A soldier from Belarus says he was present at the murders of opposition members. He is standing before a Swiss court – the authoritarian government of ruler Lukashenko is sitting in the dock with him.
For the first time, a court is dealing with possible crimes on behalf of the authoritarian government of Alexander Lukashenko in Belarus. Yuri Garawski is accused.
In court in the Swiss city of St. Gallen, the 45-year-old said he was a member of a death squad and was present in the murder of three opposition figures in 1999. The name of the Belarusian ruler Lukashenko is mentioned again and again in the court. Garawski (also spelled Yury Harauski) accuses him of ordering the murders.
The trial is a milestone for Viasna, the human rights organization of imprisoned Nobel Peace Prize winner Ales Bialiatski. “All investigations into the terrible crimes that are happening in Belarus mean a lot to people,” said Pavel Sapelka, a leading member of Viasna in exile, to the German Press Agency in front of the courthouse in St. Gallen. Free media is being suppressed in Belarus, but the democratic press is doing everything it can to report on the trial.
Contradictions in statements
The judge, prosecutors and the co-prosecutor from Garawski are not really smart. Contradictions keep cropping up in his statements. The tall, beefy man has been injured since a car accident in 2008 and walks with a cane. He repeatedly stands up during the trial because, as he says, sitting for long periods hurts him. He wears jeans, a hoodie and white sneakers and speaks so quietly that judge Olav Humbel repeatedly asks him to raise his voice. The defendant does this especially when he is confronted with contradictions. “I didn’t kill, I just arrested,” he says angrily at one point, according to the translator’s words. “Why should I be responsible?”
Garavski says he was there when former Interior Minister Yuri Zacharenko, ex-head of the electoral commission Viktor Gonchar and businessman Anatoly Krassovsky were kidnapped and murdered. He also reported on it to Deutsche Welle and other media. The men are still missing today. Sakharenko and Krasovsky’s daughters are present in the courtroom. “It’s difficult for my soul,” says Alena (Jelena) Sakharenko, who lives in Germany, during the break. She took sedatives. The defendant leaves her cold. “He’s like an animal,” she says.
Garawski: “Deeply regrets role”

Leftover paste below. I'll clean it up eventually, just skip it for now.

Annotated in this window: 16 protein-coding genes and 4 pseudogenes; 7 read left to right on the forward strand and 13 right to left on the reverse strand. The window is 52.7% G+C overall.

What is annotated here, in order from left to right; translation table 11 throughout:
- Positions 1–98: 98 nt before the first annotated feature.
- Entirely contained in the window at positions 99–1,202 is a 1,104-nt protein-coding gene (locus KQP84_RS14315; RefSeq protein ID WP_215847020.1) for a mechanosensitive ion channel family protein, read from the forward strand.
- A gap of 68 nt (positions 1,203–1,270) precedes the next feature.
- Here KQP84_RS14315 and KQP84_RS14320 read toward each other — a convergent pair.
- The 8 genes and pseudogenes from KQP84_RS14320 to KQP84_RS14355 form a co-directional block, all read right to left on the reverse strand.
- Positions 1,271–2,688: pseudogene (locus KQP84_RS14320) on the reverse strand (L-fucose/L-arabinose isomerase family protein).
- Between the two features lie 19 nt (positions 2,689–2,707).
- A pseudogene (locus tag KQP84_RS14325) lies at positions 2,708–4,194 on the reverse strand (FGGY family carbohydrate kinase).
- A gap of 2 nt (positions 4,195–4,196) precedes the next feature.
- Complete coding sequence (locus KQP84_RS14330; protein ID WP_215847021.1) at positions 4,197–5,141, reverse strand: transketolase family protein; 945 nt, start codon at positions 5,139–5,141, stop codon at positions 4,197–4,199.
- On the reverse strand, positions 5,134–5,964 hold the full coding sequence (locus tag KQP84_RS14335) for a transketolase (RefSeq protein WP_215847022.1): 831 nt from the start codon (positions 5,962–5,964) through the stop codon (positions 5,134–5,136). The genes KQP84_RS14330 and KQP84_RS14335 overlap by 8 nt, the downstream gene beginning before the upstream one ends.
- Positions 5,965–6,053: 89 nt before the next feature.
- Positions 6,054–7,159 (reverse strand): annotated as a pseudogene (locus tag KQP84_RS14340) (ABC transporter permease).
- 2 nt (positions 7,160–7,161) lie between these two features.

Garawski apologizes at the end of the evidence. “I deeply regret my role,” the translator reads out his prepared answer. But he was only a small cog, he later realized how reprehensible the actions were and saw it as his moral duty to no longer remain silent.
The court must decide whether Garawski may have exaggerated his role in order to receive asylum in Switzerland. The judge said Garawski complained about his treatment and his accommodation in Switzerland. He criticized its “entitlement”. The asylum application was rejected. However, Garawski is tolerated because he faces arrest and death if he is deported back home.
The agricultural economist Lukashenko has ruled Belarus since 1994, using increasingly brutal methods, according to opposition figures. After the 2020 presidential election, he was declared the winner for the sixth time in a row. There were mass protests, which Lukashenko had the backing of his close ally Russia put down. The EU no longer recognizes the now 69-year-old as president.
Convention against enforced disappearances About the Convention against enforced disappearances Trial International on the trial UN working group with an estimate of the number of disappeared Deutsche Welle on meeting Garawski 2019 Report from Pourgourides court on the prosecution Human rights group Viasna on the trial
I have been working in the news industry for over 6 years, first as a reporter and now as an editor. I have covered politics extensively, and my work has appeared in major newspapers and online news outlets around the world. In addition to my writing, I also contribute regularly to 24 Hours World.